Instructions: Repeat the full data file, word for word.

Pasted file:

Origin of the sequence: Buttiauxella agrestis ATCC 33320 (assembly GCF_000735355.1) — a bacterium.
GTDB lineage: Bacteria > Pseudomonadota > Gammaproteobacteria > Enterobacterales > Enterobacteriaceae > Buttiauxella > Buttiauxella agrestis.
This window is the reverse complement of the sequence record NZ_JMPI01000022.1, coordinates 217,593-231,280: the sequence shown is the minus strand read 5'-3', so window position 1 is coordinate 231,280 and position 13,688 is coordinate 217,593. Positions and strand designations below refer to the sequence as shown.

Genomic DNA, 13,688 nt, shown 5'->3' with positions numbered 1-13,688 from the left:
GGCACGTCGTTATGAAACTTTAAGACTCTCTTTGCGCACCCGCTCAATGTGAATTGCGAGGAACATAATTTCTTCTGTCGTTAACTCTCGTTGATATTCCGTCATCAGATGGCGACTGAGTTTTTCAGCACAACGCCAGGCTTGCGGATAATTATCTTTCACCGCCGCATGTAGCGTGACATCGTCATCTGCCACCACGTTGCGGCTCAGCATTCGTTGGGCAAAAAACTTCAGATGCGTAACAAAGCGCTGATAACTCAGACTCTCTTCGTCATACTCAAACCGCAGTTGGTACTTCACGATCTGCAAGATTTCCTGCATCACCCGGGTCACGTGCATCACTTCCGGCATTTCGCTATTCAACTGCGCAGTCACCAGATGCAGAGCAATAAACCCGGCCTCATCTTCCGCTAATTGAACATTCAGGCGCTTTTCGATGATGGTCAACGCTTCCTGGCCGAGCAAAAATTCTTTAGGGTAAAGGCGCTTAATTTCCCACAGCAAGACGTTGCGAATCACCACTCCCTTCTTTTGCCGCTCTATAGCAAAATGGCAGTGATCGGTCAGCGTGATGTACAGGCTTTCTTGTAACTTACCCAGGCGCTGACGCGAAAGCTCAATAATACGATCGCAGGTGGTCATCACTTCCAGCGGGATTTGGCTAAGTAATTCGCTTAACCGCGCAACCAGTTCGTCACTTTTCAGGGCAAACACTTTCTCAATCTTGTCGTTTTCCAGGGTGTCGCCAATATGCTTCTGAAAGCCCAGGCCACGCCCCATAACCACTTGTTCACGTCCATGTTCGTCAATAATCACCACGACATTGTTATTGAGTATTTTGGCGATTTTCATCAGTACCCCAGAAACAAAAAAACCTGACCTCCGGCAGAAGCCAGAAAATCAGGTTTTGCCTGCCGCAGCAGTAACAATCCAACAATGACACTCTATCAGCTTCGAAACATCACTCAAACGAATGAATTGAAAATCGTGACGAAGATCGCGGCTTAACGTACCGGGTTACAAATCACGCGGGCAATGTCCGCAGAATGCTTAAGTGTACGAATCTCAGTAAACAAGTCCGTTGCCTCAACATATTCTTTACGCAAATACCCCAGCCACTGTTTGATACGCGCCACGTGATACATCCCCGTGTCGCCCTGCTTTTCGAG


Origin of the sequence: Buttiauxella agrestis ATCC 33320 (assembly GCF_000735355.1) — a bacterium.
GTDB lineage: Bacteria > Pseudomonadota > Gammaproteobacteria > Enterobacterales > Enterobacteriaceae > Buttiauxella > Buttiauxella agrestis.
This window is the reverse complement of the sequence record NZ_JMPI01000022.1, coordinates 217,593-231,280: the sequence shown is the minus strand read 5'-3', so window position 1 is coordinate 231,280 and position 13,688 is coordinate 217,593. Positions and strand designations below refer to the sequence as shown.

Genomic DNA, 13,688 nt, shown 5'->3' with positions numbered 1-13,688 from the left:
GGCACGTCGTTATGAAACTTTAAGACTCTCTTTGCGCACCCGCTCAATGTGAATTGCGAGGAACATAATTTCTTCTGTCGTTAACTCTCGTTGATATTCCGTCATCAGATGGCGACTGAGTTTTTCAGCACAACGCCAGGCTTGCGGATAATTATCTTTCACCGCCGCATGTAGCGTGACATCGTCATCTGCCACCACGTTGCGGCTCAGCATTCGTTGGGCAAAAAACTTCAGATGCGTAACAAAGCGCTGATAACTCAGACTCTCTTCGTCATACTCAAACCGCAGTTGGTACTTCACGATCTGCAAGATTTCCTGCATCACCCGGGTCACGTGCATCACTTCCGGCATTTCGCTATTCAACTGCGCAGTCACCAGATGCAGAGCAATAAACCCGGCCTCATCTTCCGCTAATTGAACATTCAGGCGCTTTTCGATGATGGTCAACGCTTCCTGGCCGAGCAAAAATTCTTTAGGGTAAAGGCGCTTAATTTCCCACAGCAAGACGTTGCGAATCACCACTCCCTTCTTTTGCCGCTCTATAGCAAAATGGCAGTGATCGGTCAGCGTGATGTACAGGCTTTCTTGTAACTTACCCAGGCGCTGACGCGAAAGCTCAATAATACGATCGCAGGTGGTCATCACTTCCAGCGGGATTTGGCTAAGTAATTCGCTTAACCGCGCAACCAGTTCGTCACTTTTCAGGGCAAACACTTTCTCAATCTTGTCGTTTTCCAGGGTGTCGCCAATATGCTTCTGAAAGCCCAGGCCACGCCCCATAACCACTTGTTCACGTCCATGTTCGTCAATAATCACCACGACATTGTTATTGAGTATTTTGGCGATTTTCATCAGTACCCCAGAAACAAAAAAACCTGACCTCCGGCAGAAGCCAGAAAATCAGGTTTTGCCTGCCGCAGCAGTAACAATCCAACAATGACACTCTATCAGCTTCGAAACATCACTCAAACGAATGAATTGAAAATCGTGACGAAGATCGCGGCTTAACGTACCGGGTTACAAATCACGCGGGCAATGTCCGCAGAATGCTTAAGTGTACGAATCTCAGTAAACAAGTCCGTTGCCTCAACATATTCTTTACGCAAATACCCCAGCCACTGTTTGATACGCGCCACGTGATACATCCCCGTGTCGCCCTGCTTTTCGAG